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Hot Head

Rant In Response To February’s “Reported As Spam” Hot Head

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there’s nothing radical about being overly-critical of women. women in music are still a lightning rod for condemnation, people notice stuff that they don’t like on women way quicker than they notice anything on men. and with women still being the minority in the vancouver music scene, i don’t see how focusing on criticizing them is making it any more of an inclusive environment. it makes it a shitty environment. i’m a woman musician, and it’s fucking scary out there. you know that no matter what you wear or what kind of photos you take or what your stage presence is that people are gonna have harsh, unfair, and often overly-personal criticisms of you. yeah they’ll trash your music, but they’ll also project a ton of shit onto you and discredit you for any number of reasons that their brain can scramble towards.

as well, there’s no epidemic in the vancouver music scene of overly-sexualized women musicians. i don’t think being a sexy band is the norm, nor do i think it’s an easy ploy to get popular or anything. if anything, it clearly hurts your cause because people just use it to detract from you. in general, i’m not a big proponent of sexiness. but even so, this band’s sexualization doesn’t bother me. i don’t think it puts any more pressure on me to be sexy. i think they’re just expressing themselves, and the baseless criticism for it is going to stifle creativity and make a culture of fear down the road. like the common style in vancouver is to be sludgey and unpolished (sick). so a band being sexy is actually them going against the grain, and like all women who go against the grain, they get trashed for it.

in fact, the ease with which i’ve heard people think it’s okay to trash women musicians for being sexy is alarming. like, slut-shaming is back in a big way, and good news guys, it’s socially acceptable again. great progress!

furthermore, a local band writing all their own songs and organizing and designing all their own photoshoots is entirely different from the mainstream sexualization of women. there’s no male-run labels or producers making money off their self-sexualization. and i get it, we don’t want leagues of women thinking that they need to sexualize themselves in order to be involved with music, but really what we’re teaching them is the same thing in the inverse: that they must fit this exact mold of what an acceptable woman musician presents herself as or prepare for a world of shit.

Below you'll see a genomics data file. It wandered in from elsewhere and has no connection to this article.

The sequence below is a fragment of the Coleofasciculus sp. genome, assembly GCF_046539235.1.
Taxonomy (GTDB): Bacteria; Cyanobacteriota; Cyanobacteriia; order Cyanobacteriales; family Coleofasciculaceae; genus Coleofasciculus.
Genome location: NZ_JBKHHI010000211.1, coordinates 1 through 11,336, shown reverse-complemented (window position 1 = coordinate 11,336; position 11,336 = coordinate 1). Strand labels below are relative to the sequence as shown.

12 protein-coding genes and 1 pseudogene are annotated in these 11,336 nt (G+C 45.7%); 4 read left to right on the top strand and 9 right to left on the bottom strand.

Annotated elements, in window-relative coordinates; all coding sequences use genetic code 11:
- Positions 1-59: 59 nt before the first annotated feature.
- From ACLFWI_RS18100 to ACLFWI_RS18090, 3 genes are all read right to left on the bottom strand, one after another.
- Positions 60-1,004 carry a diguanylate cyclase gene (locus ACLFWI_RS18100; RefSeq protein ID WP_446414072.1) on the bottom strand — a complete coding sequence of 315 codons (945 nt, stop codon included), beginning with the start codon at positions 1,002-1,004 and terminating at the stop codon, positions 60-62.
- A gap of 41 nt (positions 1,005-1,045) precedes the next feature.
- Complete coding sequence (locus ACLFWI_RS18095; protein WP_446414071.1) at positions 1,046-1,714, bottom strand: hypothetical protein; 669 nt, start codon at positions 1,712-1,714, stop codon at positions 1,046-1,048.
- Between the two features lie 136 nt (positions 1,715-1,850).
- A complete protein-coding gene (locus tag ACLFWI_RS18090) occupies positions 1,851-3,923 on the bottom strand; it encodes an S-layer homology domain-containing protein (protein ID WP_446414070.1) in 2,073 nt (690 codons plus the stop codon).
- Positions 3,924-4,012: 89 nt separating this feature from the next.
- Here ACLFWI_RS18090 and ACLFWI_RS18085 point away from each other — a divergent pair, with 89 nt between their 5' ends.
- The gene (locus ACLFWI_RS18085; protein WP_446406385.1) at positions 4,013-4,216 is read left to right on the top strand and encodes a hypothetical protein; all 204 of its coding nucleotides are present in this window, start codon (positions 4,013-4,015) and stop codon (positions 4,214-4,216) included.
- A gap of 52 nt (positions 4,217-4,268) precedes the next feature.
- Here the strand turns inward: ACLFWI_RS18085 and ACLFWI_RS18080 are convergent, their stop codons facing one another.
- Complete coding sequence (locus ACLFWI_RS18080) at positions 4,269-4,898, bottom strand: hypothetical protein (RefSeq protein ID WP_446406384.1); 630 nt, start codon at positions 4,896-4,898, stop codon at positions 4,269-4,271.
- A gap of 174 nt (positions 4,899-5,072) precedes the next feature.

basically, i think the music community is hostile enough towards women. ever notice that men are quick to call women great “songwriters” but way less likely to comment on their actual musicianship? ever notice that women get crap for playing simple parts (or that people even pay attention to the difficulty-level of their parts) when a ton of men musicians play those same parts and no one notices shit? it’s because both men and women are intimidated by women musicians, in a way that neither gender is intimidated by male musicians. and it isn’t progressive at all to disparage women who are actually trying to do stuff on their own volition.

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Hot Head is Discorder’s feedback column, encouraging any comments on the magazine or the community we serve. All submissions are welcome and will be considered for print unless they contain hateful language. To submit to Hot Head, email comments to editor.discorder@citr.ca clearly indicating whether or not the submission is anonymous. Physical submissions can be left for Discorder Editor-In-Chief Brit Bachmann at the CiTR Station in the UBC Nest. To submit to Hot Head is to consent to being published in the magazine and online at discorder.ca